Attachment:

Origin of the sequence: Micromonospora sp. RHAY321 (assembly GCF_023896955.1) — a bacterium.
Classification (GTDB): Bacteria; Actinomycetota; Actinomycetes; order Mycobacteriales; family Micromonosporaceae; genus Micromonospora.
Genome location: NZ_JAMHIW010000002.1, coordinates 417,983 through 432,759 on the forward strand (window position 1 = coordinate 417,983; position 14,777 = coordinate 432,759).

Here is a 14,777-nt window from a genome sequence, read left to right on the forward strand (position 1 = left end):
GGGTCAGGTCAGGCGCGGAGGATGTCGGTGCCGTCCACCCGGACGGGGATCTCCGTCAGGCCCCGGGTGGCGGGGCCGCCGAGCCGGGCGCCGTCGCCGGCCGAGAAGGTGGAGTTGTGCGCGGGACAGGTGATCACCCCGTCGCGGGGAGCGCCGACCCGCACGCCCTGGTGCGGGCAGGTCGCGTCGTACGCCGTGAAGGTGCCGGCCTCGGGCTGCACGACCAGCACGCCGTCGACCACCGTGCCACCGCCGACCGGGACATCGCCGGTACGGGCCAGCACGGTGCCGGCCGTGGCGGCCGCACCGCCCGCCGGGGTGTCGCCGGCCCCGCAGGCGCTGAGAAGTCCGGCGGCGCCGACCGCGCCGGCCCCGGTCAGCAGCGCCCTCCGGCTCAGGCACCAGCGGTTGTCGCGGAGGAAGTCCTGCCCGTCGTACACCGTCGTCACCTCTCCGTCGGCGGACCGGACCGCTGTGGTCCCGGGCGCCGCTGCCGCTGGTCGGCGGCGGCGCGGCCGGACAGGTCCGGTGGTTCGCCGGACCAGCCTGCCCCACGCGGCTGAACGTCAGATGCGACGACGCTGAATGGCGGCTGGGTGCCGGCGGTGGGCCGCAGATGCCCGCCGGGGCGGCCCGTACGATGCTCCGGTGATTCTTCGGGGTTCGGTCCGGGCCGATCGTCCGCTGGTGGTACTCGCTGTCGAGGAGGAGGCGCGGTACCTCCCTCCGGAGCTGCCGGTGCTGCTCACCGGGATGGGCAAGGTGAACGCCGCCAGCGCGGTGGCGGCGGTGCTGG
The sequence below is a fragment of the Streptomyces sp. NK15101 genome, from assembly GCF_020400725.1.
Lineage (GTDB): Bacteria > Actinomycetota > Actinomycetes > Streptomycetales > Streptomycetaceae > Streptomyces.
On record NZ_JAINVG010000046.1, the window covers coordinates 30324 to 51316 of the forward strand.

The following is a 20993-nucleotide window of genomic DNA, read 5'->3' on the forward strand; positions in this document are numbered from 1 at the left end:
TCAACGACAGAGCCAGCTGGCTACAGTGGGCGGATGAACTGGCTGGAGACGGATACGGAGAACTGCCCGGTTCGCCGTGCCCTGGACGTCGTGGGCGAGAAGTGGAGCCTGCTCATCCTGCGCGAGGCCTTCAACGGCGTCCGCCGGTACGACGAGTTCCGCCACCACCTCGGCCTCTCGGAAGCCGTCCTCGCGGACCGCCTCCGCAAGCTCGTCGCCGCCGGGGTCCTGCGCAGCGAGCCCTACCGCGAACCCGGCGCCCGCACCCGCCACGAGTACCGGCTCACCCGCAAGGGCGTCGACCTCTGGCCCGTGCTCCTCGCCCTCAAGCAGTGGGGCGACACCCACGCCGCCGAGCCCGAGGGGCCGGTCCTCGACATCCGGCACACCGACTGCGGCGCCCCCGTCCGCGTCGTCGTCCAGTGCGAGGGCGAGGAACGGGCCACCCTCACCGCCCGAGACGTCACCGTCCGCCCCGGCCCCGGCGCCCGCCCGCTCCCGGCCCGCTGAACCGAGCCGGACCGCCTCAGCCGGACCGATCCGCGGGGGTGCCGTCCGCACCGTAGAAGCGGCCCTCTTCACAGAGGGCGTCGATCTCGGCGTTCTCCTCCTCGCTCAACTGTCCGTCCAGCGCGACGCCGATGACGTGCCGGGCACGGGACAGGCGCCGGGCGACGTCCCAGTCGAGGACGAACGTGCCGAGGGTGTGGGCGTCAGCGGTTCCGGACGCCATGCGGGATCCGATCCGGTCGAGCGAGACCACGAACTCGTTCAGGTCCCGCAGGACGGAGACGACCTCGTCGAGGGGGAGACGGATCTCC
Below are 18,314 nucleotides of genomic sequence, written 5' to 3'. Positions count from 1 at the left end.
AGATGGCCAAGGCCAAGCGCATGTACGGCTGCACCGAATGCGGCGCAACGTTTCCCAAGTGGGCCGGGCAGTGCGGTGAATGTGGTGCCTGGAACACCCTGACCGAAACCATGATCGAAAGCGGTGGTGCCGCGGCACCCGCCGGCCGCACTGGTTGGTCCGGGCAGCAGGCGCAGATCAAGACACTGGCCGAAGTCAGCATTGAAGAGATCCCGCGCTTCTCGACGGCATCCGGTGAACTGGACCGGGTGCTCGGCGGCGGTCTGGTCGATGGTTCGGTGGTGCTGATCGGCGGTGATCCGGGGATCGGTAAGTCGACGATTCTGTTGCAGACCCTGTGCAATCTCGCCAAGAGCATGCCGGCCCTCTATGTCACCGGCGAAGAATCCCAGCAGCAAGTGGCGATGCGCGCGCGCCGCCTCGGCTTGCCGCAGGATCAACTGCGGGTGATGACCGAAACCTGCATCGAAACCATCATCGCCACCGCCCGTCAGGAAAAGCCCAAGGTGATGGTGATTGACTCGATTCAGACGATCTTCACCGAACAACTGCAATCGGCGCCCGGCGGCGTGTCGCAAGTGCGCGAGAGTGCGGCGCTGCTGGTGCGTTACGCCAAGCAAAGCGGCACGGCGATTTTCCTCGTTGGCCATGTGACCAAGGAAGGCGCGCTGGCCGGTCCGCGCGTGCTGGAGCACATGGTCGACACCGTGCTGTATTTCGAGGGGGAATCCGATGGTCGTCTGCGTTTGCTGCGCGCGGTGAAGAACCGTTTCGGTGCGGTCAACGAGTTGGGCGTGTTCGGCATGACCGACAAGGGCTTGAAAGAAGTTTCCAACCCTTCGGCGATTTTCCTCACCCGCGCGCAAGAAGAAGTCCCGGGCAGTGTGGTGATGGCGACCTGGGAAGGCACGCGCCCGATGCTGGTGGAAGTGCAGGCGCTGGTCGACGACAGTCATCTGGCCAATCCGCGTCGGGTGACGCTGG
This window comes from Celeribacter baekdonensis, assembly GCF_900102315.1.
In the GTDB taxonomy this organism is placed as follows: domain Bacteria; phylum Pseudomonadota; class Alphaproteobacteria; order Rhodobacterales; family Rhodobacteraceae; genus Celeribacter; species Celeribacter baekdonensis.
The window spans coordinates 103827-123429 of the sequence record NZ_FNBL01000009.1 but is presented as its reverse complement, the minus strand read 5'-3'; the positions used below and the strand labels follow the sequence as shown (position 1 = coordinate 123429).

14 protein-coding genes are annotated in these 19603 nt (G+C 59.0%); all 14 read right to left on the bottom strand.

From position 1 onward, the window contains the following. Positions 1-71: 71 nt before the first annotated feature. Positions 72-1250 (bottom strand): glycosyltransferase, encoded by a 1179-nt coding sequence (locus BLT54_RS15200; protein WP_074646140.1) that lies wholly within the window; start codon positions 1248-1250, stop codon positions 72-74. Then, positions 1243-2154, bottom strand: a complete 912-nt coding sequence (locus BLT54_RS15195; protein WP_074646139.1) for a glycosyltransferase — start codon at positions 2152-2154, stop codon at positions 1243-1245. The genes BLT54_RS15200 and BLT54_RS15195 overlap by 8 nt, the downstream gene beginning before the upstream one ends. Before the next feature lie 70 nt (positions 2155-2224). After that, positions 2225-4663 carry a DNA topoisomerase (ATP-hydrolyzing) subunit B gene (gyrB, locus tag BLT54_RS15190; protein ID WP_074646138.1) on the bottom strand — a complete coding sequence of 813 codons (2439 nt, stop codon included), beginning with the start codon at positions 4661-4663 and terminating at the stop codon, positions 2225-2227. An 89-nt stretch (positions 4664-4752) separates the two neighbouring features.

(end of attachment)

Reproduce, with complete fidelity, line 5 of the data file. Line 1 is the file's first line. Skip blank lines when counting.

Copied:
GGGTCAGGTCAGGCGCGGAGGATGTCGGTGCCGTCCACCCGGACGGGGATCTCCGTCAGGCCCCGGGTGGCGGGGCCGCCGAGCCGGGCGCCGTCGCCGGCCGAGAAGGTGGAGTTGTGCGCGGGACAGGTGATCACCCCGTCGCGGGGAGCGCCGACCCGCACGCCCTGGTGCGGGCAGGTCGCGTCGTACGCCGTGAAGGTGCCGGCCTCGGGCTGCACGACCAGCACGCCGTCGACCACCGTGCCACCGCCGACCGGGACATCGCCGGTACGGGCCAGCACGGTGCCGGCCGTGGCGGCCGCACCGCCCGCCGGGGTGTCGCCGGCCCCGCAGGCGCTGAGAAGTCCGGCGGCGCCGACCGCGCCGGCCCCGGTCAGCAGCGCCCTCCGGCTCAGGCACCAGCGGTTGTCGCGGAGGAAGTCCTGCCCGTCGTACACCGTCGTCACCTCTCCGTCGGCGGACCGGACCGCTGTGGTCCCGGGCGCCGCTGCCGCTGGTCGGCGGCGGCGCGGCCGGACAGGTCCGGTGGTTCGCCGGACCAGCCTGCCCCACGCGGCTGAACGTCAGATGCGACGACGCTGAATGGCGGCTGGGTGCCGGCGGTGGGCCGCAGATGCCCGCCGGGGCGGCCCGTACGATGCTCCGGTGATTCTTCGGGGTTCGGTCCGGGCCGATCGTCCGCTGGTGGTACTCGCTGTCGAGGAGGAGGCGCGGTACCTCCCTCCGGAGCTGCCGGTGCTGCTCACCGGGATGGGCAAGGTGAACGCCGCCAGCGCGGTGGCGGCGGTGCTGG